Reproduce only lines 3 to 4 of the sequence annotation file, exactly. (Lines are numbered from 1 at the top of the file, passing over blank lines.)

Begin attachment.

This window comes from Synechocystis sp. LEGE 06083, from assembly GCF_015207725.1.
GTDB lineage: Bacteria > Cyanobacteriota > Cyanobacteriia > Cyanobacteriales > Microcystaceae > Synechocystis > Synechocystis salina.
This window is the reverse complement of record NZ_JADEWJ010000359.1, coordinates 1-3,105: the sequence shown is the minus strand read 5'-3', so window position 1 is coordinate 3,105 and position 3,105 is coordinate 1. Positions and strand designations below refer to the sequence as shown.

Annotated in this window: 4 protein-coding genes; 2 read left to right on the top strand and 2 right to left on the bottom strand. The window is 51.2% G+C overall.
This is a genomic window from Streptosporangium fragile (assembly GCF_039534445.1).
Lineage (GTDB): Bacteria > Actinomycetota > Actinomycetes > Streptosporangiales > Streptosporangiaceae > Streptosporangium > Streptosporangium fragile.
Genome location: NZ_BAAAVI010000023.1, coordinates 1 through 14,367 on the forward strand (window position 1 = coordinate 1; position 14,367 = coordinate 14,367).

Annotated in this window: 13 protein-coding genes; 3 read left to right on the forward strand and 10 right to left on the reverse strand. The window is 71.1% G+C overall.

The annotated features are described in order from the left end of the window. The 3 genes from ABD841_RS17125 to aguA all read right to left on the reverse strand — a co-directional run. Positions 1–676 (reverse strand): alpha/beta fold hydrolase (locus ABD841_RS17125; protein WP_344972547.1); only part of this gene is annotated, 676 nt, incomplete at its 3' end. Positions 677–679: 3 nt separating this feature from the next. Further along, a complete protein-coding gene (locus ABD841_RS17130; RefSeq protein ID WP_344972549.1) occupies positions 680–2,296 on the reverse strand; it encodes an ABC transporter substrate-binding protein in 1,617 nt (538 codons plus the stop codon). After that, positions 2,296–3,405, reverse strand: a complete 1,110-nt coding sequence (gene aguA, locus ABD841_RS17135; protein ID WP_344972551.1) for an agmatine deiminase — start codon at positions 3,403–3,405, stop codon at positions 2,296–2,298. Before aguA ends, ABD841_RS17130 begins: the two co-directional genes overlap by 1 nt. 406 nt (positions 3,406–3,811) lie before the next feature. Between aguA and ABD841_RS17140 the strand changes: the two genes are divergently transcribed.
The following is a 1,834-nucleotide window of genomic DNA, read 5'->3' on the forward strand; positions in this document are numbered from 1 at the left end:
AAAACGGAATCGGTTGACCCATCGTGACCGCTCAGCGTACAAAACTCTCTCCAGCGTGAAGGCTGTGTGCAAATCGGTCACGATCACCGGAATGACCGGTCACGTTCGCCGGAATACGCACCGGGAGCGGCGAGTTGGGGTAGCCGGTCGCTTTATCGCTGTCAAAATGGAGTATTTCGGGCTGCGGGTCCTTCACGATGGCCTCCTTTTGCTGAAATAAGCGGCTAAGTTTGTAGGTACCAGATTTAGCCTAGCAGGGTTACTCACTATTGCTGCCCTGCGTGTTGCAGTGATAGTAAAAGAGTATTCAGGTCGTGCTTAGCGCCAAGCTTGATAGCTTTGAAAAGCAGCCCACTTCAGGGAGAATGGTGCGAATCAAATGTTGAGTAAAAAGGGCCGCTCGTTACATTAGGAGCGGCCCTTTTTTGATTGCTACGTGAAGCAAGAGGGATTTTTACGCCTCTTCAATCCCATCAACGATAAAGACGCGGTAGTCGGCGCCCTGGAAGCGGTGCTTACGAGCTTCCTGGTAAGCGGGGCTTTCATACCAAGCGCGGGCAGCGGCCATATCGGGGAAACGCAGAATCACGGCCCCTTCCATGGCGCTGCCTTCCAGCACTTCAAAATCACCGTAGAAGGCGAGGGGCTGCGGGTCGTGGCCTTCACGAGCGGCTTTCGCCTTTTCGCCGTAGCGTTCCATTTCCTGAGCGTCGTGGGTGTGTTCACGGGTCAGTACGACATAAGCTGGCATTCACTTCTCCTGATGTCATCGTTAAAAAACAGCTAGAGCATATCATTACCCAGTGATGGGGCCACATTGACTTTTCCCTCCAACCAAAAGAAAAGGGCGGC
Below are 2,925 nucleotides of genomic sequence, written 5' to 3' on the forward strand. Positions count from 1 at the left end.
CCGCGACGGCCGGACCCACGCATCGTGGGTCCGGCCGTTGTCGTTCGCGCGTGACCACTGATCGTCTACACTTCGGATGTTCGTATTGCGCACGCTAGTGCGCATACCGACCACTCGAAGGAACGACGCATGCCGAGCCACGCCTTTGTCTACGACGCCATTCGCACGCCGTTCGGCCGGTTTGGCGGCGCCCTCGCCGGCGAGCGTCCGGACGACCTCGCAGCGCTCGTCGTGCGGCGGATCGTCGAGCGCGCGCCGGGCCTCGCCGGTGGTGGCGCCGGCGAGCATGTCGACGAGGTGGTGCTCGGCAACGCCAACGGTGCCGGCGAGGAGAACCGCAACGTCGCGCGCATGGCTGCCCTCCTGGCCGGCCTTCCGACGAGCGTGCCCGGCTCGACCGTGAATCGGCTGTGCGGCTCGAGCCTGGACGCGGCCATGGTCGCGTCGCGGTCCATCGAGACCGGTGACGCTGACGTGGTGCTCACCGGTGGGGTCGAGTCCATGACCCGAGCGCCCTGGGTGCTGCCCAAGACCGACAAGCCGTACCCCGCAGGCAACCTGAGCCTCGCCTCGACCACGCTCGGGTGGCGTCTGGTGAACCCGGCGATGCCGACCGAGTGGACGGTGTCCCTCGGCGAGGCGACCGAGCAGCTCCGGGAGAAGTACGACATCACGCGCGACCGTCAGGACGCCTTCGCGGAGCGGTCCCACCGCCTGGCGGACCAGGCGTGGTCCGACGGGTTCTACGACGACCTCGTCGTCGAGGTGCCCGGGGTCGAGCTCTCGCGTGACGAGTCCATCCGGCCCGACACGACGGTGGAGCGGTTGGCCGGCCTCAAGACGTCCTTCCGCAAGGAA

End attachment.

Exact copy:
This window is the reverse complement of record NZ_JADEWJ010000359.1, coordinates 1-3,105: the sequence shown is the minus strand read 5'-3', so window position 1 is coordinate 3,105 and position 3,105 is coordinate 1. Positions and strand designations below refer to the sequence as shown.

Annotated in this window: 4 protein-coding genes; 2 read left to right on the top strand and 2 right to left on the bottom strand. The window is 51.2% G+C overall.